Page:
Ferrari, as a brand, has carried with it a certain mystique that few brands have been able to match. Since the company's founding in 1947, Ferrari has been closely associated with three things: racing, sportscars, and millionaires. Enzo Ferrari cut his teeth as a team driver and manager for Alfa Romeo in the 1930's (the Scuderia Ferrari title, translated from Italian to mean Team Ferrari, along with the prancing horse crest of his team are still hallmarks of the Ferrari brand) and later founded a car manufacturer that bore his own name after WWII. Although many people know of Ferrari today for its street cars, Enzo was not a fan of road-going vehicles, producing them only to fund his racing exploits.
Ferrari's racecar were exceedingly successful. One stand out with the 1962-1964 Ferrari 250 GTO. GTO stood for Gran Turismo Omologato, or a grand touring race car that was homologated for street use. The 250 GTO was considered the ultimate 'Gentleman's Racer;' a car that could be driven from one's home to the track, race, win, and then driven back home again. The powerful, and now famous 3 liter V12, one of the Colombo engines, provided reliable power. The car's sleek and aerodynamic looks were not only sensual, but functional. Carroll Shelby employed the help of Peter Brock to design a successful competitor to the 250 GTO in the form of the Cobra Daytona Coupe not long after having his blocky Cobra racecars destroyed on the back straights of Sebring and Daytona raceway.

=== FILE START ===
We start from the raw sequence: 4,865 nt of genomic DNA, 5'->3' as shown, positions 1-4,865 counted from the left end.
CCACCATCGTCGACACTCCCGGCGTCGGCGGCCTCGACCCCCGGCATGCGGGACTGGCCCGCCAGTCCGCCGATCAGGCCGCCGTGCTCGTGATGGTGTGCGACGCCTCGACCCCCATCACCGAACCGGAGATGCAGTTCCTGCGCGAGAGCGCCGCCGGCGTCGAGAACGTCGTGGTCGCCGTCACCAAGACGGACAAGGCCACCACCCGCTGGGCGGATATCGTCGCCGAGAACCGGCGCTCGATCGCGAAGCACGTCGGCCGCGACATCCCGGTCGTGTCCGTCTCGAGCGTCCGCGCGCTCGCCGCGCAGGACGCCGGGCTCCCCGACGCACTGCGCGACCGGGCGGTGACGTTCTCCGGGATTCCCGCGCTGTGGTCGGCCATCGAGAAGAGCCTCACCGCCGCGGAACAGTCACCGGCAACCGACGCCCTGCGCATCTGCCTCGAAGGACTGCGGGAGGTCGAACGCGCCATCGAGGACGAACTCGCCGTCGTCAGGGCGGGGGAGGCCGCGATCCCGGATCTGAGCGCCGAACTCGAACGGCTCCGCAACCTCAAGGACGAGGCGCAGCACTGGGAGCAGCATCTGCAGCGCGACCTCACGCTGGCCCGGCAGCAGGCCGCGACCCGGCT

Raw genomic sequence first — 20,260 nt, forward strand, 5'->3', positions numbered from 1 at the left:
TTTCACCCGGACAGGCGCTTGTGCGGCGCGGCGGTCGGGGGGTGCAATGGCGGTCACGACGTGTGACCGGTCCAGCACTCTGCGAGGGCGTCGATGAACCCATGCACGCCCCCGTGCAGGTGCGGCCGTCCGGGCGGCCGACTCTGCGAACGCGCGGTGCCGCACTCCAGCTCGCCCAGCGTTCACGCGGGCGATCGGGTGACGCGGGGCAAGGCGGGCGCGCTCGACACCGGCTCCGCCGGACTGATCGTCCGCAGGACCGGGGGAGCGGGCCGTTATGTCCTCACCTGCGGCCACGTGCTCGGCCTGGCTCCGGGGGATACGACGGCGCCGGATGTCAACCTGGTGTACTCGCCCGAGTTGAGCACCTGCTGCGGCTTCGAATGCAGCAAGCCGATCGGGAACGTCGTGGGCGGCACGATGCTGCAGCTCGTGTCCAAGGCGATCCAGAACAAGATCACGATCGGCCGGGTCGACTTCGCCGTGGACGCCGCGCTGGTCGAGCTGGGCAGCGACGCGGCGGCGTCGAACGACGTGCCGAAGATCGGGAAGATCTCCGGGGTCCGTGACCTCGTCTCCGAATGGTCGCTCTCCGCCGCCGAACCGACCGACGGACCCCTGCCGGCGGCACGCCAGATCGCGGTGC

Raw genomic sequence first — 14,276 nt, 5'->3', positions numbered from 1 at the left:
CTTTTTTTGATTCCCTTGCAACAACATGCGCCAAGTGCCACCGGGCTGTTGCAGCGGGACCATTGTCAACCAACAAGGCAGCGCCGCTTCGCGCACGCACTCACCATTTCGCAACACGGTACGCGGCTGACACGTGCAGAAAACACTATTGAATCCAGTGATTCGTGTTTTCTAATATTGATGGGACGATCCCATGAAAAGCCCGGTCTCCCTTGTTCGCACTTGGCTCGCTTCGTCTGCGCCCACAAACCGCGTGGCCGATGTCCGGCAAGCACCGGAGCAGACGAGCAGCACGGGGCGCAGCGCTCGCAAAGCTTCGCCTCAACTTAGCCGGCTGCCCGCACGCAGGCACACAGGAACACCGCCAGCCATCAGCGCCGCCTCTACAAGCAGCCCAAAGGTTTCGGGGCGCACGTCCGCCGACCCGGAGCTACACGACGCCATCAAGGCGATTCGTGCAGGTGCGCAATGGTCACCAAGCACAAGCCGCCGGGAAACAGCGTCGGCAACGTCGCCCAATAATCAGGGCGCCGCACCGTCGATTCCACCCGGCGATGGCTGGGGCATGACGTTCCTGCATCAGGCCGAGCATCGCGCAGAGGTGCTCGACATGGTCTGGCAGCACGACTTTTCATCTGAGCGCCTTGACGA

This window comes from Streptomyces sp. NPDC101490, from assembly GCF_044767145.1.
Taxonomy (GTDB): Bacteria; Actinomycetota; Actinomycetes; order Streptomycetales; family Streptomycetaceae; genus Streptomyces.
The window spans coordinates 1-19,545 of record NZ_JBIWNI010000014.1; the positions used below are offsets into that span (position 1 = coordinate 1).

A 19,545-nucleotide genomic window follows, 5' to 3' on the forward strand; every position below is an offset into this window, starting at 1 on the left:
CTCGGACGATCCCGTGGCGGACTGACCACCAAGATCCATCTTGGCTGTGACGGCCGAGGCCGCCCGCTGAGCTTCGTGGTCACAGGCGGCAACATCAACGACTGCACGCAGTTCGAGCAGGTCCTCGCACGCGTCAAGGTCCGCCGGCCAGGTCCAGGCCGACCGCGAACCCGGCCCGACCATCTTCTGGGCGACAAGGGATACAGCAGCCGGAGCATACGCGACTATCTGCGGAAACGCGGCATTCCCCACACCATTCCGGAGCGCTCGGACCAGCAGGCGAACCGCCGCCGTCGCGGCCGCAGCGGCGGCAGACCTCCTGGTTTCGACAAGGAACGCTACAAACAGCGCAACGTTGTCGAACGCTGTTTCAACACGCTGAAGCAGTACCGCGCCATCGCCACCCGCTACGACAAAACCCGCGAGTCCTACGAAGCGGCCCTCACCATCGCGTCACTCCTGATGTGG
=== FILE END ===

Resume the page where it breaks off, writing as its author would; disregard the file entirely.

Shortly after Ferrari had completed the 36 250 GTO's it constructed (and 3 additional 4-liter V12 powered 250 GTO's, although they should be called 330 GTO's), Ferrari made the car outdated and obsolete with its new 330 racecars. An obsolete racecar was useless as it couldn't be used to win on the track, and was often too loud to drive on the road. Ferrari 250 GTO's fell in value and traded hands for as low as $5000 in the late 1960's and early 1970's (this is when Pink Floyd drummer Nick Mason purchased his 250 GTO that he still owns today). Price rose rapidly with the Ferrari market bubble of the 1980's, however, and by 1987, rumors ran rampant about Ferrari GTO's selling for up $15 million in private transactions.
Today, prices have settled a bit, but market valuation for the car still stands between $6 and $12 million, but no 250 GTO's have traded publicly in some time. Even still, this makes it the most valuable post-WWII car in the world.